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Coconino Voices: Defending the Grand Canyon bison removal plan
COCONINO VOICES

Coconino Voices: Defending the Grand Canyon bison removal plan

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Last month, the Arizona Game and Fish Commission voted to enter into an agreement with the Grand Canyon National Park for active management of bison present on the park.

This agreement has been more than 23 years in the making. In 1997, the Arizona Game and Fish Department recommended a menu of options to prevent Arizona’s bison herd from concentrating within the boundaries of the park amid public and National Park Service concerns that too many bison would damage sensitive ecosystems and historic antiquities. Sadly, the timing wasn’t right, and nothing was done at that time.

Five years ago, as then-chairman of the Commission, I wrote in support of the Grand Canyon Bison Management Act, a bill that would have seen the U.S. Department of Interior (DOI) and the Commission coordinate on a plan for skilled volunteers with valid state-issued hunting licenses to assist in the management of the then-estimated 600 bison within the park through lethal removal, as well as nonlethal means. The bill did not pass because lawmakers hoped that federal and state agencies could come to an agreement instead.

What seemed like a common-sense solution, allowing volunteers to remove bison, was considered less favorable than hiring sharpshooters at taxpayer expense as part of a plan that called for bison to be lethally removed and left to “recycle into the environment.”

The outlook was bleak. A year after sending that letter, I relinquished chairmanship of the Game and Fish Commission and approached the last year of my first appointment. Negotiations with the National Park Service had stalled. Department of the Interior leadership agreed with the Commission, but it seemed as if the effort was doomed by the sheer weight of bureaucracy in Washington, D.C.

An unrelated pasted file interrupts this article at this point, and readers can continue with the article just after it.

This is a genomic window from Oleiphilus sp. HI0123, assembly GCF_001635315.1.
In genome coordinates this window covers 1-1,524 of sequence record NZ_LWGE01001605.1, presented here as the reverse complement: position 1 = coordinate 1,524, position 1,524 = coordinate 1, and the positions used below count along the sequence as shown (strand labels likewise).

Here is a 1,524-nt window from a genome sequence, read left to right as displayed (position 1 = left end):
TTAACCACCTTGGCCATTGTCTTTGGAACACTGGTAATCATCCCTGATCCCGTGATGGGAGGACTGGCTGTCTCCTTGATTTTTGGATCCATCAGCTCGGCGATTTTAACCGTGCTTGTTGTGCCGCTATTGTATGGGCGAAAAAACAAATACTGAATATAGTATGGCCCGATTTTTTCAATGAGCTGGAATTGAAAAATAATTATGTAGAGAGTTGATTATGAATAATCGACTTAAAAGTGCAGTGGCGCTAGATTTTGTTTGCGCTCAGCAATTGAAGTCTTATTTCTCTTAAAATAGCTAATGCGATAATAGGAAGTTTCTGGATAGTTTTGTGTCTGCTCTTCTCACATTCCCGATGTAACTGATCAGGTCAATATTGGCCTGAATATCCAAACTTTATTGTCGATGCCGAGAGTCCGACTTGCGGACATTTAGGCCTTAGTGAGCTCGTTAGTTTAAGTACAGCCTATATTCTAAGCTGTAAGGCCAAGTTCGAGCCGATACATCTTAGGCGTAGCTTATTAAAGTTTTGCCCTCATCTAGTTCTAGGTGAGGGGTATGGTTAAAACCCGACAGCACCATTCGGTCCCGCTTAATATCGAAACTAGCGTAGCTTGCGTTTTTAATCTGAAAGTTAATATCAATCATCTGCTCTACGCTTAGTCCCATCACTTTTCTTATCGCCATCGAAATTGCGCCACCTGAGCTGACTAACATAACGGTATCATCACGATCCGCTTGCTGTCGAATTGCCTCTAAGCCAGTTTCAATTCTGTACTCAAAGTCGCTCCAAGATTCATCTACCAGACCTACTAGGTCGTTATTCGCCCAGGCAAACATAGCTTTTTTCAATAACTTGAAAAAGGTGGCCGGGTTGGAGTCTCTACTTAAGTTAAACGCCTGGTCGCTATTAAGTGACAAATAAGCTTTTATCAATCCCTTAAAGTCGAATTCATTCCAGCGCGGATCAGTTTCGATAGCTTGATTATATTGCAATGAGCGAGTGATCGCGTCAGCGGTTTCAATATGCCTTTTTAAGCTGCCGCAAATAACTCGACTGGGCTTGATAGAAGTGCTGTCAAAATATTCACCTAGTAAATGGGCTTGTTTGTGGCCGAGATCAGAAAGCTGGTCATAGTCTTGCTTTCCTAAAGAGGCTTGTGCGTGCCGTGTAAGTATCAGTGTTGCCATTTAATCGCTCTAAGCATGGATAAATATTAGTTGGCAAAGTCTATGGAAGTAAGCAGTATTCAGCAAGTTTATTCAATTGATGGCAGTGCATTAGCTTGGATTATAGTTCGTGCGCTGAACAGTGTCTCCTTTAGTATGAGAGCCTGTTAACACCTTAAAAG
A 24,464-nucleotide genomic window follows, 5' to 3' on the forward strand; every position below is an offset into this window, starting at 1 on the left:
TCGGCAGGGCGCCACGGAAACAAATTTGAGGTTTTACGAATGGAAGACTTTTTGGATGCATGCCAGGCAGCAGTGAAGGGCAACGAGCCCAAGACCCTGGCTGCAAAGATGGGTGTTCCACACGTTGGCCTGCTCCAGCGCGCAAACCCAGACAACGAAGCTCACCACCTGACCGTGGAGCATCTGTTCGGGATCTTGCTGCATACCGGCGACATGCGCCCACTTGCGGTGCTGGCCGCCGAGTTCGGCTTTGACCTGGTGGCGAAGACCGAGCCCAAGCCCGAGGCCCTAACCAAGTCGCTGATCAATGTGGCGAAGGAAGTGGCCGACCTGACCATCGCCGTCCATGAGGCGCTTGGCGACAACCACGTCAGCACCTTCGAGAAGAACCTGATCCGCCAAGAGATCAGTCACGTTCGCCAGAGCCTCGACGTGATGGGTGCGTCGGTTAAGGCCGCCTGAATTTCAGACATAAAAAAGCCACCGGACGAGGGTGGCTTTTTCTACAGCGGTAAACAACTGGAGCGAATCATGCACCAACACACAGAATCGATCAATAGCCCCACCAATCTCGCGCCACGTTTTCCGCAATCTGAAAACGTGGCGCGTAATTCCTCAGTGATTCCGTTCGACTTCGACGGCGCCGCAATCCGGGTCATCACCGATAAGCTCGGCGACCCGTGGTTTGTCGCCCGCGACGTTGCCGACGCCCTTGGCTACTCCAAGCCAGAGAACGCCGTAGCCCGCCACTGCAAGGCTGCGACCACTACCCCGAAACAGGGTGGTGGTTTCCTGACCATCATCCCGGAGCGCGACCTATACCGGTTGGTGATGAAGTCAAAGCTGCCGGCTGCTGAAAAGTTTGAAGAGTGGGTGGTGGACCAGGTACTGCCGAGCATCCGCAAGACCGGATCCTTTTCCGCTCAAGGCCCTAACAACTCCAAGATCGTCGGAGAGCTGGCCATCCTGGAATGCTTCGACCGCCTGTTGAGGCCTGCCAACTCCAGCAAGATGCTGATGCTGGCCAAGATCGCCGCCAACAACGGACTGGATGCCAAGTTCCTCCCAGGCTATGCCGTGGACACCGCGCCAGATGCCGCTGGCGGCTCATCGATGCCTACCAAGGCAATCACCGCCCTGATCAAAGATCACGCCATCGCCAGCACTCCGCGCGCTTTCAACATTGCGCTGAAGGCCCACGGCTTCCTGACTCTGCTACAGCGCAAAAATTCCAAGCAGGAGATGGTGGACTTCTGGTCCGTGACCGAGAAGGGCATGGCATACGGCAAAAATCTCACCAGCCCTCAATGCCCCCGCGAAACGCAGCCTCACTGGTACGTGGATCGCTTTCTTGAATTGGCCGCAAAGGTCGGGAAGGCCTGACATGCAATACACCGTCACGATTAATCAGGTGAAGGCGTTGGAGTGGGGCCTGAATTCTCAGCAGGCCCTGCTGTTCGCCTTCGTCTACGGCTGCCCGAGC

Fortunately, committed individuals were willing to see this through for the benefit of the park’s resources and the bison herd. Both Department staff and DOI leadership remained dedicated, despite seemingly insurmountable barriers. It is now a great joy to see an agreement come to fruition in my second time serving as chairman of the Commission.

This multi-faceted, science-driven agreement includes hazing and lethal removal, alongside live translocations, in a concerted effort to disrupt the “refuge effect” that led to bison concentrating on the Park as they fled pressure on public lands outside the Park boundaries. Instead of nearly 700 of these enormous ungulates concentrated in an unsustainable space inside the park, the agreed target of approximately 200 bison ranging inside the National Park, along with the current sustainable population ranging across the Kaibab plateau, will be managed through this agreement. This will ultimately protect the entire plateau ecosystem, as well as the Park’s resources and antiquities.

Public skilled volunteers will be able to harvest a single bison with the head, hide and meat entrusted to the Department, then transferred in exchange for the removal. Bottom line, there will be no waste of game meat and no waste of tax dollars. I want to express my appreciation to the current leadership of the Park Service for finding an ethical approach.

Kurt R. Davis is the chairman of the Arizona Game and Fish Commission.

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